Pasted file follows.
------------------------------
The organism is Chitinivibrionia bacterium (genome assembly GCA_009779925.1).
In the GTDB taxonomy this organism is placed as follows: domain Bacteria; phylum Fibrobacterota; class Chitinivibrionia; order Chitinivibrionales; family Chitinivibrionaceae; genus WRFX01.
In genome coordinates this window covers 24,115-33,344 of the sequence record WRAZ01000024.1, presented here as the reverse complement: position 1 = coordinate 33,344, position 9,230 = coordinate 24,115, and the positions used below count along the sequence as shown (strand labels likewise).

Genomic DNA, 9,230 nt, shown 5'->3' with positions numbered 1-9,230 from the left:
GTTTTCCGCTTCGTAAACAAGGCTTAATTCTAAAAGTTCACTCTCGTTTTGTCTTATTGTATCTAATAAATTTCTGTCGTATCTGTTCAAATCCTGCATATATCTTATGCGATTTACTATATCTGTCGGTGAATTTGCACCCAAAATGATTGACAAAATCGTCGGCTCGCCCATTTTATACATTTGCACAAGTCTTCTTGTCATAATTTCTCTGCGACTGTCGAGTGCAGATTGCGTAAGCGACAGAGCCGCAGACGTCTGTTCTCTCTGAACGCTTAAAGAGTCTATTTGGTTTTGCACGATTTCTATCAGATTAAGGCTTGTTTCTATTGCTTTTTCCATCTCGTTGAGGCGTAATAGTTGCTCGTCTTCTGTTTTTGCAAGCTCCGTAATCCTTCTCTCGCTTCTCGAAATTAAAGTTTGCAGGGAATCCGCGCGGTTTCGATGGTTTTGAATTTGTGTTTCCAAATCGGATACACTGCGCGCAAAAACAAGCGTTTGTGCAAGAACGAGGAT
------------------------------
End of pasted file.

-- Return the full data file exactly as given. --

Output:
The organism is Chitinivibrionia bacterium (genome assembly GCA_009779925.1).
In the GTDB taxonomy this organism is placed as follows: domain Bacteria; phylum Fibrobacterota; class Chitinivibrionia; order Chitinivibrionales; family Chitinivibrionaceae; genus WRFX01.
In genome coordinates this window covers 24,115-33,344 of the sequence record WRAZ01000024.1, presented here as the reverse complement: position 1 = coordinate 33,344, position 9,230 = coordinate 24,115, and the positions used below count along the sequence as shown (strand labels likewise).

Genomic DNA, 9,230 nt, shown 5'->3' with positions numbered 1-9,230 from the left:
GTTTTCCGCTTCGTAAACAAGGCTTAATTCTAAAAGTTCACTCTCGTTTTGTCTTATTGTATCTAATAAATTTCTGTCGTATCTGTTCAAATCCTGCATATATCTTATGCGATTTACTATATCTGTCGGTGAATTTGCACCCAAAATGATTGACAAAATCGTCGGCTCGCCCATTTTATACATTTGCACAAGTCTTCTTGTCATAATTTCTCTGCGACTGTCGAGTGCAGATTGCGTAAGCGACAGAGCCGCAGACGTCTGTTCTCTCTGAACGCTTAAAGAGTCTATTTGGTTTTGCACGATTTCTATCAGATTAAGGCTTGTTTCTATTGCTTTTTCCATCTCGTTGAGGCGTAATAGTTGCTCGTCTTCTGTTTTTGCAAGCTCCGTAATCCTTCTCTCGCTTCTCGAAATTAAAGTTTGCAGGGAATCCGCGCGGTTTCGATGGTTTTGAATTTGTGTTTCCAAATCGGATACACTGCGCGCAAAAACAAGCGTTTGTGCAAGAACGAGGAT